In 2014, even before he became the CEO of Google, Chennai-born Sundar Pichai had envisioned Google placing big bets on India. Back then he had predicted that the growth in internet user base would make India not only a huge market but also a country where Google would invest for the long term. Six years later, Pichai has committed to a $10-billion investment in India.
A huge market
There are three reasons why Pichai has announced this investment now. First, this comes at time when broadband user base in India has crossed 500 million and Indians are using more data than ever before – 4GB on average every month, projected to grow to 11GB per month in the next four years. India is clearly one of the biggest markets for any global digital company, given that China has a highly regulated market.
Second, Google’s rival Facebook recently invested nearly $6 billion in Mukesh Ambani’s Jio Platforms. The ₹43,574-crore deal with Reliance Jio is a culmination of what Zuckerberg has been wanting to do – grab a piece of the growing data usage in India with Facebook at the forefront. “India is in the midst of one of the most dynamic social and economic transformations the world has ever seen, driven by the rapid adoption of digital technologies,” Facebook had said in a post. Amazon has also announced $1-billion investment earlier this year, in addition to the $5-billion investments announced earlier. India is clearly at the centre of a battle between the global tech majors as they chase for a larger share of the next billion customers.
Podcast | Understanding Google's plans in India: Do we need investment?
So far, what Google has missed out when compared to Facebook and Amazon is with regard to building a community that can be monetised. For example, Amazon has ‘Prime’ and Facebook has Instagram and WhatsApp, which are strong community networks. “The effort is to build a digital platform so that customer spend happens within the ecosystem,” said Sanchit Vir Gogia, Chief Analyst of Greyhound Research.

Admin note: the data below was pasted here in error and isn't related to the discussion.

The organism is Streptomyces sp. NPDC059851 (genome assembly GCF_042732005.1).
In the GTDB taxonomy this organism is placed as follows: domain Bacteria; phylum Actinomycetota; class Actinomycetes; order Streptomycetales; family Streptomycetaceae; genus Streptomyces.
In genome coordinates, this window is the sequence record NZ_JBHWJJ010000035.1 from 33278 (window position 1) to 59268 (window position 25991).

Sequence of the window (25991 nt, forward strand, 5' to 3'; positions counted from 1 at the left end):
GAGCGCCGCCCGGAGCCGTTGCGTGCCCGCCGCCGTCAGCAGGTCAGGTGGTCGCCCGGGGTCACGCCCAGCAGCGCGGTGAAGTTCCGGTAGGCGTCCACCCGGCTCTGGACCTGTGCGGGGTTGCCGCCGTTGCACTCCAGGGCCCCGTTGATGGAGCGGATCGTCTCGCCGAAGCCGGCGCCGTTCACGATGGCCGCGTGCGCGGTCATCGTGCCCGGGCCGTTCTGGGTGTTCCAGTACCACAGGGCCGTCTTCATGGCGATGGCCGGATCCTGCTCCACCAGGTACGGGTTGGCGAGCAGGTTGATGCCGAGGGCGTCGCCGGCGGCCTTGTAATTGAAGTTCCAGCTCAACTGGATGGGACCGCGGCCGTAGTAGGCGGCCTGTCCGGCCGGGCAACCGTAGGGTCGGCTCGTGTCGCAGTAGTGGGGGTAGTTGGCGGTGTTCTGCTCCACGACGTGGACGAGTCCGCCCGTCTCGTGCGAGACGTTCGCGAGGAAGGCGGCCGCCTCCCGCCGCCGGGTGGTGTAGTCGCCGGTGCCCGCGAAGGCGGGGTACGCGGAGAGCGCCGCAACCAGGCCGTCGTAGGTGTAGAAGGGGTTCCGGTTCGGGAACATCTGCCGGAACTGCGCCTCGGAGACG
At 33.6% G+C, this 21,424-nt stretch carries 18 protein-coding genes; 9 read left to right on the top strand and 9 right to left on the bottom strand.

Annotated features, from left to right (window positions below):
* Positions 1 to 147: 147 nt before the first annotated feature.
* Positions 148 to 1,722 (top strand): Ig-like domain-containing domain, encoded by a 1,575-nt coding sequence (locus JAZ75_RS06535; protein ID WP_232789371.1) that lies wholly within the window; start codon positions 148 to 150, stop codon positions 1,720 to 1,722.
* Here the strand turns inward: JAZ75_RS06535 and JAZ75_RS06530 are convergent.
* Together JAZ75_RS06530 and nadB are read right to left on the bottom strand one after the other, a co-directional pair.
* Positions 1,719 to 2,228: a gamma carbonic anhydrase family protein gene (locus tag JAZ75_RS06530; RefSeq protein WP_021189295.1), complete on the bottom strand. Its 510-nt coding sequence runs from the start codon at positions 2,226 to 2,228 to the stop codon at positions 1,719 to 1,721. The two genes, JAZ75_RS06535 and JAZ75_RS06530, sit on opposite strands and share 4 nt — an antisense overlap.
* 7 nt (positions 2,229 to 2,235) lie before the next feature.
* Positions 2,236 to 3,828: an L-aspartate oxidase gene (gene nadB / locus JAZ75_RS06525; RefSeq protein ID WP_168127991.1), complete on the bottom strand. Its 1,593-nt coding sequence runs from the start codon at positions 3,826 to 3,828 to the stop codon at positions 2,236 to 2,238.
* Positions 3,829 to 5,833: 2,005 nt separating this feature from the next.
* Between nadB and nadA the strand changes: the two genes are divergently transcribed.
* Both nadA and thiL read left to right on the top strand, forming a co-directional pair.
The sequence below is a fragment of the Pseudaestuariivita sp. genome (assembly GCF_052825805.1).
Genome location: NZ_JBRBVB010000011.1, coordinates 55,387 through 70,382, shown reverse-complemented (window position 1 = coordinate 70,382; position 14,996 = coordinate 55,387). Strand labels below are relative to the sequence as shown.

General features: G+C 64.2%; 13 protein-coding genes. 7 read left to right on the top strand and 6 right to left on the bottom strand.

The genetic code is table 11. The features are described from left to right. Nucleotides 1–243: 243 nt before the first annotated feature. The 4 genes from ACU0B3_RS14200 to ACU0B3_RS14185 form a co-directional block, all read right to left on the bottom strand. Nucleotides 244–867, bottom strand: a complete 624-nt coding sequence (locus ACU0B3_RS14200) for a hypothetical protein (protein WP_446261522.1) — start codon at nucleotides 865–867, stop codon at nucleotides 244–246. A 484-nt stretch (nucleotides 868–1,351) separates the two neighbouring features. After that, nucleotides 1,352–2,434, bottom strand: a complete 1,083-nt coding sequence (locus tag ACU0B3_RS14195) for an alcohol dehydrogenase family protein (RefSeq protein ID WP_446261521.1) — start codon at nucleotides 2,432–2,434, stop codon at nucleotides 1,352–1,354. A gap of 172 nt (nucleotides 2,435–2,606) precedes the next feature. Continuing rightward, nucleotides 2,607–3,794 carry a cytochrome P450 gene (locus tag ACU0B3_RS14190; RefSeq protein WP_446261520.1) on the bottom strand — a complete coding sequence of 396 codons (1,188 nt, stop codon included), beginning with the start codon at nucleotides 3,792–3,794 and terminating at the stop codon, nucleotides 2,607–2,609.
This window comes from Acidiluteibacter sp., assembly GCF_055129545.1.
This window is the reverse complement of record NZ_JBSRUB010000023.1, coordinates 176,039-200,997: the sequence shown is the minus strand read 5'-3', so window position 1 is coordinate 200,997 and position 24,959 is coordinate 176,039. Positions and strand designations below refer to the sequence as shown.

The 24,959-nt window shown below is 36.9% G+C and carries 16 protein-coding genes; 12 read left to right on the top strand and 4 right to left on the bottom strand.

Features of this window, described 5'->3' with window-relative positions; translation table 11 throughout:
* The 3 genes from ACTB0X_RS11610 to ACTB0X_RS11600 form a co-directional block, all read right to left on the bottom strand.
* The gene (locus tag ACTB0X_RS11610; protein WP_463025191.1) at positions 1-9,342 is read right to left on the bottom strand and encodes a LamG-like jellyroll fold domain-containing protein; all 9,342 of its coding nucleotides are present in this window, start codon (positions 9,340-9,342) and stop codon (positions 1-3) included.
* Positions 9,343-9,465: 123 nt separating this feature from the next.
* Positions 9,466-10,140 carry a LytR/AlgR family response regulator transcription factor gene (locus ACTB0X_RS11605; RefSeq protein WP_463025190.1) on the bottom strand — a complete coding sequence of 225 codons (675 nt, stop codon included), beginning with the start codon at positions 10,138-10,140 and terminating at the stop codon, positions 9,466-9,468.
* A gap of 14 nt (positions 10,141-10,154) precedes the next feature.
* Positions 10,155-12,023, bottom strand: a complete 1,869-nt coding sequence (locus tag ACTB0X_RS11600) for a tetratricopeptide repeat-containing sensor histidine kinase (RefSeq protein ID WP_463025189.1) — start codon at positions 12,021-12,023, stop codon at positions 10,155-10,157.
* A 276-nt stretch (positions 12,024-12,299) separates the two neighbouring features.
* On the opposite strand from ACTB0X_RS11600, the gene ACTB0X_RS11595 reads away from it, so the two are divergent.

Perfect test bed
Third, India has been the testbed for several of Google’s products and services. Nearly eight products that were first launched in India have been rolled out globally. For example, Google Pay, the UPI-based payment app from Google, has been a huge success, which has been replicated in other parts of the world. Then there is the Google station in collaboration with RailTel, under which public WiFi hotspots have been set up at railway stations across the country for free. If a product works in India then it is bound to work in other developing regions of the world such as Africa and South America. Google is also interested in the start-up ecosystem, so the new fund will be used to acquire some of the interesting ones here. Pichai also said that the investments will be used for infrastructure. This could lead to an investment into one of the telecom operators in the country.
But industry experts have raised concerns over the lack of proper laws governing internet data, especially since Google has been in the middle of several anti-trust laws. “ FDI is good, but its a case of placing the horse before the cart. We still do not have adequate data protection and privacy laws. How do we ensure that user data stands protected,” asks BK Syngal, former Chairman, Videsh Sanchar Nigam Ltd.
“Google owns a search engine, a leading web browser (Chrome), the world’s largest mobile operating system in Android, YouTube and Google Maps, all of which have significant user base in India. More investments could mean more influence over user data. Vocal for local campaign needs to translate into having big Indian companies that can do what Google wants to do,” said an industry analyst.
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